Thomas Hirschhorn is known for working with an expanded idea of sculpture that operates in a variety of social spaces, including the gallery, the museum, the street, or specific urban communities. Abstract Relief: Archaeology appears at once to be a comment on the aesthetic history of painting, a quasi-abstract map, or a viral cell that points toward the fraught interconnectivity of things. Its components are inexpensive packaging materials, which facilitate the endless circulation of commodities across the globe, and images that simultaneously evoke death, antiquity, and commerce. This approach is in keeping with his tendency toward confrontational juxtapositions of radically antagonistic histories, images, and forms.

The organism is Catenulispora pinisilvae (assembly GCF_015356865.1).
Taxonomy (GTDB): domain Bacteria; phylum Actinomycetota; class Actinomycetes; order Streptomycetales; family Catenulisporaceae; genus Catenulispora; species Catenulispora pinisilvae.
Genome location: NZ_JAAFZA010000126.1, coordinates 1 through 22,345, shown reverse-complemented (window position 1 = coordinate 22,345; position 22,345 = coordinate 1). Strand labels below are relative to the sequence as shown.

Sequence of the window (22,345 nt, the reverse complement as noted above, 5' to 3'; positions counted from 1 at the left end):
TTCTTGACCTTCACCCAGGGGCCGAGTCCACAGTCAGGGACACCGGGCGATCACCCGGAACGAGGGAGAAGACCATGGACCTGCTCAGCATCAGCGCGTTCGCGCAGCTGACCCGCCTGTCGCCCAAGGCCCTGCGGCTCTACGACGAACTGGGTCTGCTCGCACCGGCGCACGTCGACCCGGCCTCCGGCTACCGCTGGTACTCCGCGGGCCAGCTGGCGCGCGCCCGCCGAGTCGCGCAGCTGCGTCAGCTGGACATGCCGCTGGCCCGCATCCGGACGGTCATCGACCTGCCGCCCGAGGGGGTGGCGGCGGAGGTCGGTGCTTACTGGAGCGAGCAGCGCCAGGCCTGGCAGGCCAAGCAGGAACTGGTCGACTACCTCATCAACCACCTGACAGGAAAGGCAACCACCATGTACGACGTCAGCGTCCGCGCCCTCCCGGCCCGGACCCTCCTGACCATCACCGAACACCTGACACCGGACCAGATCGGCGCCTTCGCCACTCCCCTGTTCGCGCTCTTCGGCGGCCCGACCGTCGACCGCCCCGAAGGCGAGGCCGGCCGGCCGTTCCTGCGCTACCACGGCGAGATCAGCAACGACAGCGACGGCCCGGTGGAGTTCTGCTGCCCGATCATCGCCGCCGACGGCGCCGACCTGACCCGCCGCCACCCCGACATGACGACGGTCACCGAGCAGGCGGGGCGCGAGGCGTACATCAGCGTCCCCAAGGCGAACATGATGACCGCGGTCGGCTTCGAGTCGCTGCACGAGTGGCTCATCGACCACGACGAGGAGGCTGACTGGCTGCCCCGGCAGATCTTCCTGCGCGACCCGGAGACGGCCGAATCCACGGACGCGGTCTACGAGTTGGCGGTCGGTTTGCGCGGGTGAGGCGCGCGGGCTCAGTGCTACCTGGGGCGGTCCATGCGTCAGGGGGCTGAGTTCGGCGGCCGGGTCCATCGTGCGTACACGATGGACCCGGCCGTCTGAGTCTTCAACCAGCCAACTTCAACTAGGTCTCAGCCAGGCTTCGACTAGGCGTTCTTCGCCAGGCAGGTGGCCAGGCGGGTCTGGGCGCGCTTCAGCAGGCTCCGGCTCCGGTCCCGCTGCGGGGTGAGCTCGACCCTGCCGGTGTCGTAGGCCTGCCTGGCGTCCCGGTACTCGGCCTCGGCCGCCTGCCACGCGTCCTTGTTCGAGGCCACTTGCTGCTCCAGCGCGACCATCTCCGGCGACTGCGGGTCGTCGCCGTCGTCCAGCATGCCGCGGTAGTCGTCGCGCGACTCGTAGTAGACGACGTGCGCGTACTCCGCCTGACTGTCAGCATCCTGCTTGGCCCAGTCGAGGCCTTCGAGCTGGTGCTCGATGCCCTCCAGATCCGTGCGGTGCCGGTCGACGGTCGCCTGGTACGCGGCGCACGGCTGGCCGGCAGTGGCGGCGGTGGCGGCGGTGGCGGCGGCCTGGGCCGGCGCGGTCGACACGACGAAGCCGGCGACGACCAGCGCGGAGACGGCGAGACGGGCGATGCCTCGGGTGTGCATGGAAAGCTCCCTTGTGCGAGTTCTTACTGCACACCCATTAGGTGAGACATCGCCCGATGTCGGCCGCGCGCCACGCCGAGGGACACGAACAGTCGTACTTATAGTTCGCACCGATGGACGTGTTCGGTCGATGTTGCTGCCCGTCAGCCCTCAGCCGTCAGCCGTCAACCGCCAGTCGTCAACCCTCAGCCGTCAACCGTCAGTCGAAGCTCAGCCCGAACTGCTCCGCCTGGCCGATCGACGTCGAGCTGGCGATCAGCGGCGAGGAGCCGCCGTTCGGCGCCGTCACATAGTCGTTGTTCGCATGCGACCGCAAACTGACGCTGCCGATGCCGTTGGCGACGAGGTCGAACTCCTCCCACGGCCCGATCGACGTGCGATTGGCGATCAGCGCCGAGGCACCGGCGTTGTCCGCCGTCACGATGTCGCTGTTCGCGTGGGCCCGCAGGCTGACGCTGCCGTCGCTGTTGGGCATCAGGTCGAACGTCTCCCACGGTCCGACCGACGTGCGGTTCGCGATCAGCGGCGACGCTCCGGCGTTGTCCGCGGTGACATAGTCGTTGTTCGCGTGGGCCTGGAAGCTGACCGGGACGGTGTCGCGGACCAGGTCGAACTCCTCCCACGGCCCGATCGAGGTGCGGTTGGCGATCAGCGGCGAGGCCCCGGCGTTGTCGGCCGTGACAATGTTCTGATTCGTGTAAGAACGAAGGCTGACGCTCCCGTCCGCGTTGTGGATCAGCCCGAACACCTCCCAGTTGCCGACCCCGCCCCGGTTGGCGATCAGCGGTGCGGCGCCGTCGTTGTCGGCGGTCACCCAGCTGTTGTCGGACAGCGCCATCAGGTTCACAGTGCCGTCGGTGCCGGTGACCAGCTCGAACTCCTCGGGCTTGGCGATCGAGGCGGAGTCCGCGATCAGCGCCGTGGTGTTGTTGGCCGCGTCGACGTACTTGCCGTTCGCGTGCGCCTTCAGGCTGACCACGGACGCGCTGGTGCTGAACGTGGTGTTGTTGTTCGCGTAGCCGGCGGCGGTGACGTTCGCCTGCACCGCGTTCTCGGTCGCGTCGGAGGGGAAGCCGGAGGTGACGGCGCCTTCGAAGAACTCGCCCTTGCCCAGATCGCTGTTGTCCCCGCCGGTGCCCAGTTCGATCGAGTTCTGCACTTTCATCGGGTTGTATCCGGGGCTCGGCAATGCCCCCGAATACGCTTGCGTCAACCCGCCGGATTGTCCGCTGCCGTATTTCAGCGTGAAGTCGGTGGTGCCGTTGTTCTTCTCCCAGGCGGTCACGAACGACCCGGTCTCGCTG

Copyright 2009 Walker Art Center